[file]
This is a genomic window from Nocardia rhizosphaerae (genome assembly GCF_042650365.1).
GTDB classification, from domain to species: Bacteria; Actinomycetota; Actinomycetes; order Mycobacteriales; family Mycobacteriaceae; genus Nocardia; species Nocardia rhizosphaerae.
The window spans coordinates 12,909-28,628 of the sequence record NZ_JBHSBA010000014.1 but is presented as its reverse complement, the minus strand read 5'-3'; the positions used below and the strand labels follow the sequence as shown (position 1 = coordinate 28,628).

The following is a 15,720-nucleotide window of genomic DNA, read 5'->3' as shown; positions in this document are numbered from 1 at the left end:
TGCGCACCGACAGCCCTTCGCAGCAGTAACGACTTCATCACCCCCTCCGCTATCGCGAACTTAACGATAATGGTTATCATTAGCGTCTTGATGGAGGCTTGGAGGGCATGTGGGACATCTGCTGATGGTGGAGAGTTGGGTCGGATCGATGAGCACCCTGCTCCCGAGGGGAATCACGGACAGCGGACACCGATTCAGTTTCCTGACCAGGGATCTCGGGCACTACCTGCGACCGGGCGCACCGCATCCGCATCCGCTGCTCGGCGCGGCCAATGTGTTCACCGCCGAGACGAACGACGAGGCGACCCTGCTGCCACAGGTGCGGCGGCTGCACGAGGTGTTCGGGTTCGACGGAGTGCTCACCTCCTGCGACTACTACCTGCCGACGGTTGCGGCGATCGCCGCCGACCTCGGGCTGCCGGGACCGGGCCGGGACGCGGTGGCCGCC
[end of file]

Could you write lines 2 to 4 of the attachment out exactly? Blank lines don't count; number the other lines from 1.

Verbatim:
GTDB classification, from domain to species: Bacteria; Actinomycetota; Actinomycetes; order Mycobacteriales; family Mycobacteriaceae; genus Nocardia; species Nocardia rhizosphaerae.
The window spans coordinates 12,909-28,628 of the sequence record NZ_JBHSBA010000014.1 but is presented as its reverse complement, the minus strand read 5'-3'; the positions used below and the strand labels follow the sequence as shown (position 1 = coordinate 28,628).

The following is a 15,720-nucleotide window of genomic DNA, read 5'->3' as shown; positions in this document are numbered from 1 at the left end: